Picture this: You’re sitting at the bar in Rebel Rebel at Bow Market, savoring a fizzy glass of wine. Your stomach starts to rumble, and the bartender leans in and drops a hint. Go check out the menu at Southern Pines Diner Car across the courtyard.

Chef Matthew Bullock’s background is in fine dining; he previously worked at upscale bistro Forage in Cambridge, while riffing on his own ideas with the occasional Southern-inflected tasting menu pop-up. These days, the Boston native is funneling that expertise into a handful of really outstanding sandwiches at Southern Pines Diner Car — a nod to his grandmother’s hometown of Southern Pines, North Carolina. The Mighty Mushroom Melt involves mincing and cooking down mushrooms until the funghi are nearly spreadable, then topping with layers of gooey swiss cheese, hot honey, and a heaping pile of coleslaw. Beware of the Rouxgroux — fun sandwich names are crucial, according to Bullock — ties together Cajun barbecue-spiced chicken thigh with pickled jalapenos, coleslaw, and American cheese. Sturdy, plush slices of challah from Hi-Rise Bread Company in Cambridge hold each creation together. It’s the kind of sandwich engineering that would be a fool’s errand to try at home. Lucky for Boston, the pop-up is open and serving up stacks of sandwiches most days at Bow Market.

A man stands with his arm propped up on a convection oven inside a tiny pop-up kitchen space.
Chef Matthew Bullock.
A toasted sandwich cut in half with melty cheese and meat spilling out of the sides.
Beware of the Rouxgroux, with Cajun-barbecue spiced chicken thigh, American cheese, roux sauce, slaw, and pickled jalapenos.
A toasted sandwich cut in two halves and stacked against each other.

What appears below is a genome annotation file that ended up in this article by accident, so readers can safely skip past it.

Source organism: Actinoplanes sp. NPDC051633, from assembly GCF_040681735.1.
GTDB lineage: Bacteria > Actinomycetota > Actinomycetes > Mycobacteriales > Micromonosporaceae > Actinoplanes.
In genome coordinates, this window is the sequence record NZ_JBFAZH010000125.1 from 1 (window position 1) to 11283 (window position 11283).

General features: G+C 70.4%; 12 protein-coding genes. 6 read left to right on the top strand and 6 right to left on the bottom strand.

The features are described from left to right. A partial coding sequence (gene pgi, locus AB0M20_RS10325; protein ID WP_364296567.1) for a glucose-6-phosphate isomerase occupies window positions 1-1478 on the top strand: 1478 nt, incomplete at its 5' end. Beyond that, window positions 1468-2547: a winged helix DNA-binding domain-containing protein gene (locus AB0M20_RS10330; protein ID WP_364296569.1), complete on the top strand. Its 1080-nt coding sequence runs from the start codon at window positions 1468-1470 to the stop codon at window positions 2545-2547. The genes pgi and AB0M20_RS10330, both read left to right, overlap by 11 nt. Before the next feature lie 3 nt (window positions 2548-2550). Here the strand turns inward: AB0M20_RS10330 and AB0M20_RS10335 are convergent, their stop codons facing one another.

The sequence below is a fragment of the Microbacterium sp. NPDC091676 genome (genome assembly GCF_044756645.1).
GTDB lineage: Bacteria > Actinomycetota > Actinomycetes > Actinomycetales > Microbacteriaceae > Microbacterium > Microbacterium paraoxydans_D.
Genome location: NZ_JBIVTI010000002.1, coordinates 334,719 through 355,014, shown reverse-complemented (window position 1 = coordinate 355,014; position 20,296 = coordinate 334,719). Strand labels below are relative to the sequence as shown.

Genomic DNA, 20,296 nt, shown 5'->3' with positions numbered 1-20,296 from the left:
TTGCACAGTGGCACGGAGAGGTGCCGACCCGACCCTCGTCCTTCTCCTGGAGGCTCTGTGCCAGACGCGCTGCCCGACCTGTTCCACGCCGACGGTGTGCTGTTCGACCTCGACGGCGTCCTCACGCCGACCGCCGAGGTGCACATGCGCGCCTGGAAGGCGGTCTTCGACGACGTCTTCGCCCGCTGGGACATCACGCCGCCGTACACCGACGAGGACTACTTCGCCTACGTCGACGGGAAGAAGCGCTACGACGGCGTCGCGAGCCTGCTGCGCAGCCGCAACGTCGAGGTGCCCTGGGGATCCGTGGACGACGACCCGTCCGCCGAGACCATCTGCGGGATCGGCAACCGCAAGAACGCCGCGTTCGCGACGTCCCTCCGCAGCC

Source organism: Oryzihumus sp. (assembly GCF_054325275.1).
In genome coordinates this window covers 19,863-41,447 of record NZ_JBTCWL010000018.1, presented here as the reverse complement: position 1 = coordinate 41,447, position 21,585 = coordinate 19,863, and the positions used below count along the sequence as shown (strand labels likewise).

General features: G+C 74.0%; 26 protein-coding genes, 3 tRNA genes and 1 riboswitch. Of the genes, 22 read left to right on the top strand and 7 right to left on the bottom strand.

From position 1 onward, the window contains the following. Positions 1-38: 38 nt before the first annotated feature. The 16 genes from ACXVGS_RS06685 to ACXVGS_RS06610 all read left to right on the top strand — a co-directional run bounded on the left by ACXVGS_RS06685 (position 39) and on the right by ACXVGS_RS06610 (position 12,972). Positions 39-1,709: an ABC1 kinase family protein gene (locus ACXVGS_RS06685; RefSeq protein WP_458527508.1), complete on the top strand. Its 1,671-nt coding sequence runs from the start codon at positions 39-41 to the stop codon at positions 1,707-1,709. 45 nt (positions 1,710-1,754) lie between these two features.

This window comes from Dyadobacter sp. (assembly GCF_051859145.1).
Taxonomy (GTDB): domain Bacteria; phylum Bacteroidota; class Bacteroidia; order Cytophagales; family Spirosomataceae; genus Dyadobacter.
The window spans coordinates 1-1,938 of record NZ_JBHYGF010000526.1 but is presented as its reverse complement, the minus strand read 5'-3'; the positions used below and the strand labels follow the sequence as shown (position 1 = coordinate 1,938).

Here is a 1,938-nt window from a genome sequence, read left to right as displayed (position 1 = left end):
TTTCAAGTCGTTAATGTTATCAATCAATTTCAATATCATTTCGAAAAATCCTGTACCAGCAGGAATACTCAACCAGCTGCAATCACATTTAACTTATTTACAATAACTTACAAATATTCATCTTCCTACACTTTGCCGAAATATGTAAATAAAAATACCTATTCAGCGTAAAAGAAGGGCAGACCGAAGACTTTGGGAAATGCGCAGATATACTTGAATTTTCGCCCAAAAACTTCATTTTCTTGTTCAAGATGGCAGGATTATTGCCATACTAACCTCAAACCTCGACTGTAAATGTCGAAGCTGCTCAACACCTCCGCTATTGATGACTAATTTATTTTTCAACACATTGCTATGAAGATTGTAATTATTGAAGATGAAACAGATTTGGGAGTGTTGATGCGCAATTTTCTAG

The Mighty Mushroom Melt, with mushrooms, swiss cheese, hot honey, and coleslaw.

Birds of Paradise: Best New Bar

The fourth time is (still) the charm for the band of Boston bar pros behind the award-winning Blossom Bar, Ivory Pearl, and Baldwin Bar out in Woburn. Their newest creation, Birds of Paradise — designed by Ran Duan and managed by creative leads Will Isaza and James Sutter — wants to give its patrons the travel bug, even if actual travel is not in the cards. The drinks here make you do a double-take: The Big Apple in Lil’ Jalisco is a carbonated mix of tequila and apple cordial that could easily be mistaken for fizzy, tart champagne. The team’s take on a martini (the Pare de Sufrir) soars with tomatillo, soursop, génépy (a herbal liquor), and orange bitters. The bar has also been a gathering point throughout the year for top visiting talent to stop by, including the world-renowned team behind New York City’s Double Chicken Please. When it comes to representing the best of Boston’s bar scene, Birds of Paradise delivers.

Four cocktails are lined up on a bartop with two candles bookending the drinks.
A lineup of cocktails at Birds of Paradise.

Comfort Kitchen: The Game Changer

One of the industry’s most highly anticipated newcomers in 2023 was one of its first openings of the year. When Comfort Kitchen opened its doors in Upham’s Corner in January, it was a long time coming: Chef and partner Kwasi Kwaa and managing partner Biplaw Rai spent nearly a decade dreaming up the idea, orchestrating pop-ups around town, and then bringing it all together with partners Rita Ferreira and Nyacko Pearl Perry.

When the doors swung open, diners flocked to the restaurant for a taste of the African diaspora in dishes like jerk-roasted duck legs with rice and peas and pikliz, a Haitian pickled vegetable relish; and a za’atar brown butter trout, served whole in its crunchy, crackling skin. The cocktail menu, led by bar director Kyisha Davenport and bar manager Danameche Terron, sings alongside the food. This all takes place in a former public restroom that also doubles as a daytime cafe, as the team is proud to offer the local community a coffee shop that isn’t a Dunkin’.

Restaurants aren’t only places to be well-fed; they are a lens by which to examine a city’s culture. From this perspective, Comfort Kitchen signifies that Boston is a hub of innovation — its dining scene included.

Seven round plates of varying sizes and color, filled with sandwiches, meat, vegetables, and rice, are spread out on a beige tabletop.
A spread of dishes from the daytime cafe and dinner menu at Comfort Kitchen.
Boston Restaurant Openings

A Boston Udon Sensation Unveils Its Second Act

Boston Chef Valentine Howell Jr. to Compete on ‘Top Chef’ This Year

Boston Restaurant Openings

Mario’s Brings ‘Pizza With a Portuguese Twist’ to Jamaica Plain